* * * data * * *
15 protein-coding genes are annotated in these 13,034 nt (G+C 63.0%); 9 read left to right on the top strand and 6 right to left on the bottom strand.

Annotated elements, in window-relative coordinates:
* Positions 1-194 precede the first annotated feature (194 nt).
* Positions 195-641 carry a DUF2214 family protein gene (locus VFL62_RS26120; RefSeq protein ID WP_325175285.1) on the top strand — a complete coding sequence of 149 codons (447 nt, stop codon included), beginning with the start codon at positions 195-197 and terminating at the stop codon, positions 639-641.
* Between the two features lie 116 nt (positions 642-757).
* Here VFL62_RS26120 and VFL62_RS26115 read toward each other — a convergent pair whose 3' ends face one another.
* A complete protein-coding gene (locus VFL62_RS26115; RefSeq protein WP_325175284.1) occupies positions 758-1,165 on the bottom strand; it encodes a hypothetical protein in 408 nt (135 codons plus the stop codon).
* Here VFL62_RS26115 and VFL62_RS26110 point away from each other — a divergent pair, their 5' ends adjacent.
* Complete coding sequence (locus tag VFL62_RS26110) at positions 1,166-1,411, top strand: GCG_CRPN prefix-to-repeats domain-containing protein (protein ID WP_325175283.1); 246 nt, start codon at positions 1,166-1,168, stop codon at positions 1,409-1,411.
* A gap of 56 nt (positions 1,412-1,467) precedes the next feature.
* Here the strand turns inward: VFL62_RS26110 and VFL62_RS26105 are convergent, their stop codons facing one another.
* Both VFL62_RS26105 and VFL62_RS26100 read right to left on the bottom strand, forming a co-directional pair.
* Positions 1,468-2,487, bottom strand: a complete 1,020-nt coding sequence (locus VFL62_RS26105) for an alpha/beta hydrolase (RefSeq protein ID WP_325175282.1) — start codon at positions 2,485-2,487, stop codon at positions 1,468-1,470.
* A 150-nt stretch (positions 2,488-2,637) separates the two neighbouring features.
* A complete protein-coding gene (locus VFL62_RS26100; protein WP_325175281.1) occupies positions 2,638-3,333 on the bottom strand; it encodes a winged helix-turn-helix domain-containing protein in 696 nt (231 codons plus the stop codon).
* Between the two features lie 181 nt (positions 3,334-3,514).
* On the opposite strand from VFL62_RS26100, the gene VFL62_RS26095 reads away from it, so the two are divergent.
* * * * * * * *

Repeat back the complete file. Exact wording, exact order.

15 protein-coding genes are annotated in these 13,034 nt (G+C 63.0%); 9 read left to right on the top strand and 6 right to left on the bottom strand.

Annotated elements, in window-relative coordinates:
* Positions 1-194 precede the first annotated feature (194 nt).
* Positions 195-641 carry a DUF2214 family protein gene (locus VFL62_RS26120; RefSeq protein ID WP_325175285.1) on the top strand — a complete coding sequence of 149 codons (447 nt, stop codon included), beginning with the start codon at positions 195-197 and terminating at the stop codon, positions 639-641.
* Between the two features lie 116 nt (positions 642-757).
* Here VFL62_RS26120 and VFL62_RS26115 read toward each other — a convergent pair whose 3' ends face one another.
* A complete protein-coding gene (locus VFL62_RS26115; RefSeq protein WP_325175284.1) occupies positions 758-1,165 on the bottom strand; it encodes a hypothetical protein in 408 nt (135 codons plus the stop codon).
* Here VFL62_RS26115 and VFL62_RS26110 point away from each other — a divergent pair, their 5' ends adjacent.
* Complete coding sequence (locus tag VFL62_RS26110) at positions 1,166-1,411, top strand: GCG_CRPN prefix-to-repeats domain-containing protein (protein ID WP_325175283.1); 246 nt, start codon at positions 1,166-1,168, stop codon at positions 1,409-1,411.
* A gap of 56 nt (positions 1,412-1,467) precedes the next feature.
* Here the strand turns inward: VFL62_RS26110 and VFL62_RS26105 are convergent, their stop codons facing one another.
* Both VFL62_RS26105 and VFL62_RS26100 read right to left on the bottom strand, forming a co-directional pair.
* Positions 1,468-2,487, bottom strand: a complete 1,020-nt coding sequence (locus VFL62_RS26105) for an alpha/beta hydrolase (RefSeq protein ID WP_325175282.1) — start codon at positions 2,485-2,487, stop codon at positions 1,468-1,470.
* A 150-nt stretch (positions 2,488-2,637) separates the two neighbouring features.
* A complete protein-coding gene (locus VFL62_RS26100; protein WP_325175281.1) occupies positions 2,638-3,333 on the bottom strand; it encodes a winged helix-turn-helix domain-containing protein in 696 nt (231 codons plus the stop codon).
* Between the two features lie 181 nt (positions 3,334-3,514).
* On the opposite strand from VFL62_RS26100, the gene VFL62_RS26095 reads away from it, so the two are divergent.